Thursday, 13 December 2018
Health (Regulation of Termination of Pregnancy) Bill 2018: Report and Final Stages
This amendment would insert a new section 22 concerning the provision of foetal ultrasound imaging and auscultation of foetal heart tone and would provide that at least 24 hours before the carrying out of a termination of pregnancy in accordance with sections 9, 11 or 12, the relevant medical practitioner or a qualified person assisting the relevant medical practitioner would be required to perform ultrasound imaging of the foetus and auscultation of the foetal heart tone.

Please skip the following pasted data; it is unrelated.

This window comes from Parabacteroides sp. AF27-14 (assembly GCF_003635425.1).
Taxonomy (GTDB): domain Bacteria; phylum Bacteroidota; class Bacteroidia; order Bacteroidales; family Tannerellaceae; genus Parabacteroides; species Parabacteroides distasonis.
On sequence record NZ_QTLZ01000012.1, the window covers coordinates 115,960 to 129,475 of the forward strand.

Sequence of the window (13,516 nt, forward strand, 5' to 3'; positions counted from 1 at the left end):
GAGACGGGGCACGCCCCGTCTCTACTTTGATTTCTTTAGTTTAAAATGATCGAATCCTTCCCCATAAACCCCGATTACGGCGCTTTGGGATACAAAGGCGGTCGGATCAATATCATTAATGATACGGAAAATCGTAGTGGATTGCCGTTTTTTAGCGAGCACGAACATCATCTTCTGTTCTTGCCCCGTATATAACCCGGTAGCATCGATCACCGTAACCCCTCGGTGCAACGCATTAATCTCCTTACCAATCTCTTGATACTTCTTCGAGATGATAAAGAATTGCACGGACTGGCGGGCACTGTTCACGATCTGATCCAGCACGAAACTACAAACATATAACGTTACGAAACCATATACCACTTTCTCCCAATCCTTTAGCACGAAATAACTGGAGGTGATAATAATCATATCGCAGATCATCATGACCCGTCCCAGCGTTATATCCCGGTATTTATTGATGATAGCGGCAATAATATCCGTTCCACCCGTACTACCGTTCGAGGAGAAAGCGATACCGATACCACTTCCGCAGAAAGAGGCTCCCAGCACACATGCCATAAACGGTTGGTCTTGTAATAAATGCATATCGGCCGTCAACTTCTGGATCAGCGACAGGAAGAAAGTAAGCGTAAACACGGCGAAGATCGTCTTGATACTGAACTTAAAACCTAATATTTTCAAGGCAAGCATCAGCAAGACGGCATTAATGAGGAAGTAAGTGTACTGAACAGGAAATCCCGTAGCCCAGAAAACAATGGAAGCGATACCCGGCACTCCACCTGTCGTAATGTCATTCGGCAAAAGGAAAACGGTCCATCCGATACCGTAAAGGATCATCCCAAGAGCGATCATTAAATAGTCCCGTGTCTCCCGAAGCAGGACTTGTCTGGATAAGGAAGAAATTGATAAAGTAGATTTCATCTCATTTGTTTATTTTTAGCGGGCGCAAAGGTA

The first thing to notice is that it is in respect of sections 9, 11 and 12 procedures only that this obligation on doctors, not on women, would apply. This amendment could be characterised as obliging the doctor but offering to the woman. The active ultrasound image referred to would have to be of a quality consistent with standard medical practice, should contain the dimensions of the foetus, and should accurately portray the presence of external members, body parts and internal organs of the foetus, if present or viewable. Likewise, the auscultation of foetal heart tone would have to be of a quality consistent with standard medical practice. The requirement in subsection (4) is that, before or during the imaging and auscultation services, the relevant medical practitioner would offer the woman, orally and in person, the opportunity to view the active ultrasound of the foetus and hear the heartbeat of the foetus, if the heartbeat is audible.